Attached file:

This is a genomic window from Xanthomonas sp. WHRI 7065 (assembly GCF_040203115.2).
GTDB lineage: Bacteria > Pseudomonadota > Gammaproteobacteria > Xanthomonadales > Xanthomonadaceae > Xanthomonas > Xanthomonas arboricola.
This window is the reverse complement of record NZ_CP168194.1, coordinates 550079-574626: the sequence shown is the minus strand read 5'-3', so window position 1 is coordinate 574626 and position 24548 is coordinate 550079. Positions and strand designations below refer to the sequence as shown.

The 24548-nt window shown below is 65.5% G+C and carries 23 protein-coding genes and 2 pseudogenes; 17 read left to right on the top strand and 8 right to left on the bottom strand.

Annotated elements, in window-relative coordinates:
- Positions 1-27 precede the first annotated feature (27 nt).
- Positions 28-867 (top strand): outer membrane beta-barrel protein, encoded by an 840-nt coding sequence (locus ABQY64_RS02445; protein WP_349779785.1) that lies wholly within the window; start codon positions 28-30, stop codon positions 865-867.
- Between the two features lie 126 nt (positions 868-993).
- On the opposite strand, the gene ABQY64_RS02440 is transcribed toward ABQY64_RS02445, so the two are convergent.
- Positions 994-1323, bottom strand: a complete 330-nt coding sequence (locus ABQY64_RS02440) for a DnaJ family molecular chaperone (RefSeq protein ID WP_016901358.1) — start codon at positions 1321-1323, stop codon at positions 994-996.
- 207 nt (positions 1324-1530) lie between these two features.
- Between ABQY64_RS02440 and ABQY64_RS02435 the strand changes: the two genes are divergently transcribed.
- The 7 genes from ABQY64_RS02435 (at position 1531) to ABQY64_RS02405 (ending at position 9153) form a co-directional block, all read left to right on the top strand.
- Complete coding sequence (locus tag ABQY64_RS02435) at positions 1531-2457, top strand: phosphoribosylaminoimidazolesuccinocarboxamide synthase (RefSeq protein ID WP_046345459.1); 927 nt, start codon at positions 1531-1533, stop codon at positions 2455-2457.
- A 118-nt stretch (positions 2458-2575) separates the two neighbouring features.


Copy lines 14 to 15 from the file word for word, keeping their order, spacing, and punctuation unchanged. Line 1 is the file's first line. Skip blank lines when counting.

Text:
- Complete coding sequence (locus tag ABQY64_RS02435) at positions 1531-2457, top strand: phosphoribosylaminoimidazolesuccinocarboxamide synthase (RefSeq protein ID WP_046345459.1); 927 nt, start codon at positions 1531-1533, stop codon at positions 2455-2457.
- A 118-nt stretch (positions 2458-2575) separates the two neighbouring features.